For these reasons, had Commodore Paulding intercepted the steamer Fashion, with General Walker and his command on board, at any period before they entered the port of San Juan de Nicaragua and conducted them back to Mobile, this would have prevented them from "carrying on" the expedition and have been not only a justifiable but a praiseworthy act.
The crime well deserves the punishment inflicted upon it by our laws. It violates the principles of Christianity, morality, and humanity, held sacred by all civilized nations and by none more than by the people of the United States. Disguise it as we may, such a military expedition is an invitation to reckless and lawless men to enlist under the banner of any adventurer to rob, plunder, and murder the unoffending citizens of neighboring states, who have never done them harm. It is a usurpation of the war-making power, which belongs alone to Congress; and the Government itself, at least in the estimation of the world, becomes an accomplice in the commission of this crime unless it adopts all the means necessary to prevent and to punish it.
It would be far better and more in accordance with the bold and manly character of our countrymen for the Government itself to get up such expeditions than to allow them to proceed under the command of irresponsible adventurers. We could then at least exercise some control over our own agents and prevent them from burning down cities and committing other acts of enormity of which we have read.
The avowed principle which lies at the foundation of the law of nations is contained in the divine command that "all things whatsoever ye would that men should do to you do ye even so to them." Tried by this unerring rule, we should be severely condemned if we shall not use our best exertions to arrest such expeditions against our feeble sister Republic of Nicaragua. One thing is very certain, that a people never existed who would call any other nation to a stricter account than we should ourselves for tolerating lawless expeditions from their shores to make war upon any portion of our territories. By tolerating such expeditions we shall soon lose the high character which we have enjoyed ever since the days of Washington for the faithful performance of our international obligations and duties, and inspire distrust against us among the members of the great family of civilized nations.
But if motives of duty were not sufficient to restrain us from engaging in such lawless enterprises, our evident interest ought to dictate this policy. These expeditions are the most effectual mode of retarding American progress, although to promote this is the avowed object of the leaders and contributors in such undertakings.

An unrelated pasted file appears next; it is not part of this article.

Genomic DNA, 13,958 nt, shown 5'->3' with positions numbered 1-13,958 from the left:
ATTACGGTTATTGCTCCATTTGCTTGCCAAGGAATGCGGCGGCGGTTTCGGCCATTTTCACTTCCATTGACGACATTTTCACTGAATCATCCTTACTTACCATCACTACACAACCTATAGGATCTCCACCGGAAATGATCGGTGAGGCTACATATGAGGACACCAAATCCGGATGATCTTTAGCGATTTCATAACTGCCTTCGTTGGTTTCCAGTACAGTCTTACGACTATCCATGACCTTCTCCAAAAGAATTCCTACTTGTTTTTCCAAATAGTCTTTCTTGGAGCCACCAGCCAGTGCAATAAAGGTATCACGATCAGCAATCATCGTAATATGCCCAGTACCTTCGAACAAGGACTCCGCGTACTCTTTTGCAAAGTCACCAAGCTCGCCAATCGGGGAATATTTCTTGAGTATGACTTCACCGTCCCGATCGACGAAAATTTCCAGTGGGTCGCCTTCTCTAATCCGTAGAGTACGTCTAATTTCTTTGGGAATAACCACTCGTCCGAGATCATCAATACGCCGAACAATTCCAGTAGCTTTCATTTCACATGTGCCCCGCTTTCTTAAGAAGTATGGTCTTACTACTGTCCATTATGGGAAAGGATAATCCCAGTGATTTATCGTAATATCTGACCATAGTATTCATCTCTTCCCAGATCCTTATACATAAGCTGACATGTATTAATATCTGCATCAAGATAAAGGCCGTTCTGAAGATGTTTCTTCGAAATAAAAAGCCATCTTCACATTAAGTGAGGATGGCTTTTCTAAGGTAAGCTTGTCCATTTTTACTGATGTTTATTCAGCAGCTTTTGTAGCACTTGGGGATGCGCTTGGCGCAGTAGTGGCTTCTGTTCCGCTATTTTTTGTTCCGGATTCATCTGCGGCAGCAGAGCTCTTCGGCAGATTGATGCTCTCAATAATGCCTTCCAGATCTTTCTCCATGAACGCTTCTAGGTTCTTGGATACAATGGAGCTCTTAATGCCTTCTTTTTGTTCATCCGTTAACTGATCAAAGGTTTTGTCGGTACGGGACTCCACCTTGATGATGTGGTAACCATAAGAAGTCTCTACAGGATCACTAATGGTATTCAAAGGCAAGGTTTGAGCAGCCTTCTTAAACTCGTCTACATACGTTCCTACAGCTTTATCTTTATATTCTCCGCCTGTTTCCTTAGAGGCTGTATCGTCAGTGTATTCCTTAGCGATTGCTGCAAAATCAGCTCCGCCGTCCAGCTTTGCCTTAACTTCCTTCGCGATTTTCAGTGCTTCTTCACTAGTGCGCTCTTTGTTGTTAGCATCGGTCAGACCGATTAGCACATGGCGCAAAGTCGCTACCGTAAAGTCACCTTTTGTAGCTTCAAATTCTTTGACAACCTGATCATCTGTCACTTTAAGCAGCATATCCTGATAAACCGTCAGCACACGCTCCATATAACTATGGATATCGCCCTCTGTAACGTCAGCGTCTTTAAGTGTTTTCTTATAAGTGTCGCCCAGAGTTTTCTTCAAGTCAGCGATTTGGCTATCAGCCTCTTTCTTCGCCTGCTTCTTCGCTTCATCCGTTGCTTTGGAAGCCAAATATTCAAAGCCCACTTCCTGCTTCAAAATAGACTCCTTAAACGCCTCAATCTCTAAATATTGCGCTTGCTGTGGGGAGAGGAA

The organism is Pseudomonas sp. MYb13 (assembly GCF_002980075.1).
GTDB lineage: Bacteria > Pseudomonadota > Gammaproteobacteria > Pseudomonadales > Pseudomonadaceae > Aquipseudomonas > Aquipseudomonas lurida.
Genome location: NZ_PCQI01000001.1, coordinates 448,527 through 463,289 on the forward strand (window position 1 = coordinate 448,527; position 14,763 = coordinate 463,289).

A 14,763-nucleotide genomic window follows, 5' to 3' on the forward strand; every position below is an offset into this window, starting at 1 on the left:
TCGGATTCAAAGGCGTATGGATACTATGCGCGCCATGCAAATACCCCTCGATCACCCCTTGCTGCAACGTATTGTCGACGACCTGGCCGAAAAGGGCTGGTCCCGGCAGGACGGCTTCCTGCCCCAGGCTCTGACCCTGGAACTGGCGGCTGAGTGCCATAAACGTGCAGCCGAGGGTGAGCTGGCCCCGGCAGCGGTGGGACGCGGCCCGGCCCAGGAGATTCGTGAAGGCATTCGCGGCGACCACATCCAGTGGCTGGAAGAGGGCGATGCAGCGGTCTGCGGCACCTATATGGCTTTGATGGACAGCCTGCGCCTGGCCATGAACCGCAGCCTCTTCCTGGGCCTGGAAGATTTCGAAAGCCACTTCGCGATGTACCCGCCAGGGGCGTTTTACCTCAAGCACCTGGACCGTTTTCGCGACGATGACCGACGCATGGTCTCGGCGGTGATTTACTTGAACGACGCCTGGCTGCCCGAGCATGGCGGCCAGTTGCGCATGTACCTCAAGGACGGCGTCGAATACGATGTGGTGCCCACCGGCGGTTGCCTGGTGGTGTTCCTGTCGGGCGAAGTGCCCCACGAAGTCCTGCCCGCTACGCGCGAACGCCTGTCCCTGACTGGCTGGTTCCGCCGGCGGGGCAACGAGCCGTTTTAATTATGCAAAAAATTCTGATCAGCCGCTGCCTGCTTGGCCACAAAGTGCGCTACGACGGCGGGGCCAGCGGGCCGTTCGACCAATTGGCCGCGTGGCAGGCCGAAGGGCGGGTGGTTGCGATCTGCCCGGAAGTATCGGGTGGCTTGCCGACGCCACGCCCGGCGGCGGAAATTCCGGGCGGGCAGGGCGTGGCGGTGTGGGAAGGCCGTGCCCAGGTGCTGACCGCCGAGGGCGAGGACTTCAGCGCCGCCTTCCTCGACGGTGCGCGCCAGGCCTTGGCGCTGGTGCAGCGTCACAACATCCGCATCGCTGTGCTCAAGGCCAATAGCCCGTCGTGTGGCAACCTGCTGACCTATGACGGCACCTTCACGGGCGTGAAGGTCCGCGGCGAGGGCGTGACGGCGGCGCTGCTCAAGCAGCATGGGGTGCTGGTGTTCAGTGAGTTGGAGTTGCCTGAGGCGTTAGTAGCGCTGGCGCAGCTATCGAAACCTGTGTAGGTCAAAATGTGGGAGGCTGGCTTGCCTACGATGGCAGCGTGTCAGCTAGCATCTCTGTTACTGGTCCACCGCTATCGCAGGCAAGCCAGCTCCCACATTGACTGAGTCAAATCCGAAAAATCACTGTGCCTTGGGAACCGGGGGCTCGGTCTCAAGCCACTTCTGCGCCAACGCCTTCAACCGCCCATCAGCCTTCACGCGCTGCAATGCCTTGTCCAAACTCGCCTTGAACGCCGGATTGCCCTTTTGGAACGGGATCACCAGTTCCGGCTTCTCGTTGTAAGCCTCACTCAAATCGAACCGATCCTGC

It is beyond question the destiny of our race to spread themselves over the continent of North America, and this at no distant day should events be permitted to take their natural course. The tide of emigrants will flow to the south, and nothing can eventually arrest its progress. If permitted to go there peacefully, Central America will soon contain an American population which will confer blessings and benefits as well upon the natives as their respective Governments. Liberty under the restraint of law will preserve domestic peace, whilst the different transit routes across the Isthmus, in which we are so deeply interested, will have assured protection.
Nothing has retarded this happy condition of affairs so much as the unlawful expeditions which have been fitted out in the United States to make war upon the Central American States. Had one-half the number of American citizens who have miserably perished in the first disastrous expedition of General Walker settled in Nicaragua as peaceful emigrants, the object which we all desire would ere this have been in a great degree accomplished. These expeditions have caused the people of the Central American States to regard us with dread and suspicion. It is our true policy to remove this apprehension and to convince them that we intend to do them good, and not evil. We desire, as the leading power on this continent, to open and, if need be, to protect every transit route across the Isthmus, not only for our own benefit, but that of the world, and thus open a free access to Central America, and through it to our Pacific possessions. This policy was commenced under favorable auspices when the expedition under the command of General Walker escaped from our territories and proceeded to Punta Arenas. Should another expedition of a similar character again evade the vigilance of our officers and proceed to Nicaragua, this would be fatal, at least for a season, to the peaceful settlement of these countries and to the policy of American progress. The truth is that no Administration can successfully conduct the foreign affairs of the country in Central America or anywhere else if it is to be interfered with at every step by lawless military expeditions "set on foot" in the United States.